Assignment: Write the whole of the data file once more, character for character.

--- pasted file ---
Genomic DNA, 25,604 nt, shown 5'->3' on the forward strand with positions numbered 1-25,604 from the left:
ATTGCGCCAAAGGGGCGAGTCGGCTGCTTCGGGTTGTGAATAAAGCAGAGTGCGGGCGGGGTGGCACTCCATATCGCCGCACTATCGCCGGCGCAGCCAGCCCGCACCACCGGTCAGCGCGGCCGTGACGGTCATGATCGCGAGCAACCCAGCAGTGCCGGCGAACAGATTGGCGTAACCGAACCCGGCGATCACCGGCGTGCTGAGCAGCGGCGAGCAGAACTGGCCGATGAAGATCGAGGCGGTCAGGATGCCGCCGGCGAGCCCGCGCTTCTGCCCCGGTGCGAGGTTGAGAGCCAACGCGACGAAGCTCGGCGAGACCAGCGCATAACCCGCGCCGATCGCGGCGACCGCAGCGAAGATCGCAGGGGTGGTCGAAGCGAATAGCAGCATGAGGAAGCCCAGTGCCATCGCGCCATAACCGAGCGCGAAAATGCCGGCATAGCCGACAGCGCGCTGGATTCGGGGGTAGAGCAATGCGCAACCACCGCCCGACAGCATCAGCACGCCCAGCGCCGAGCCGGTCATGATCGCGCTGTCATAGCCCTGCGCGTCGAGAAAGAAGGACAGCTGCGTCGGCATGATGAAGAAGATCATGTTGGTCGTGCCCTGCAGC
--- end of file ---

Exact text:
Genomic DNA, 25,604 nt, shown 5'->3' on the forward strand with positions numbered 1-25,604 from the left:
ATTGCGCCAAAGGGGCGAGTCGGCTGCTTCGGGTTGTGAATAAAGCAGAGTGCGGGCGGGGTGGCACTCCATATCGCCGCACTATCGCCGGCGCAGCCAGCCCGCACCACCGGTCAGCGCGGCCGTGACGGTCATGATCGCGAGCAACCCAGCAGTGCCGGCGAACAGATTGGCGTAACCGAACCCGGCGATCACCGGCGTGCTGAGCAGCGGCGAGCAGAACTGGCCGATGAAGATCGAGGCGGTCAGGATGCCGCCGGCGAGCCCGCGCTTCTGCCCCGGTGCGAGGTTGAGAGCCAACGCGACGAAGCTCGGCGAGACCAGCGCATAACCCGCGCCGATCGCGGCGACCGCAGCGAAGATCGCAGGGGTGGTCGAAGCGAATAGCAGCATGAGGAAGCCCAGTGCCATCGCGCCATAACCGAGCGCGAAAATGCCGGCATAGCCGACAGCGCGCTGGATTCGGGGGTAGAGCAATGCGCAACCACCGCCCGACAGCATCAGCACGCCCAGCGCCGAGCCGGTCATGATCGCGCTGTCATAGCCCTGCGCGTCGAGAAAGAAGGACAGCTGCGTCGGCATGATGAAGAAGATCATGTTGGTCGTGCCCTGCAGC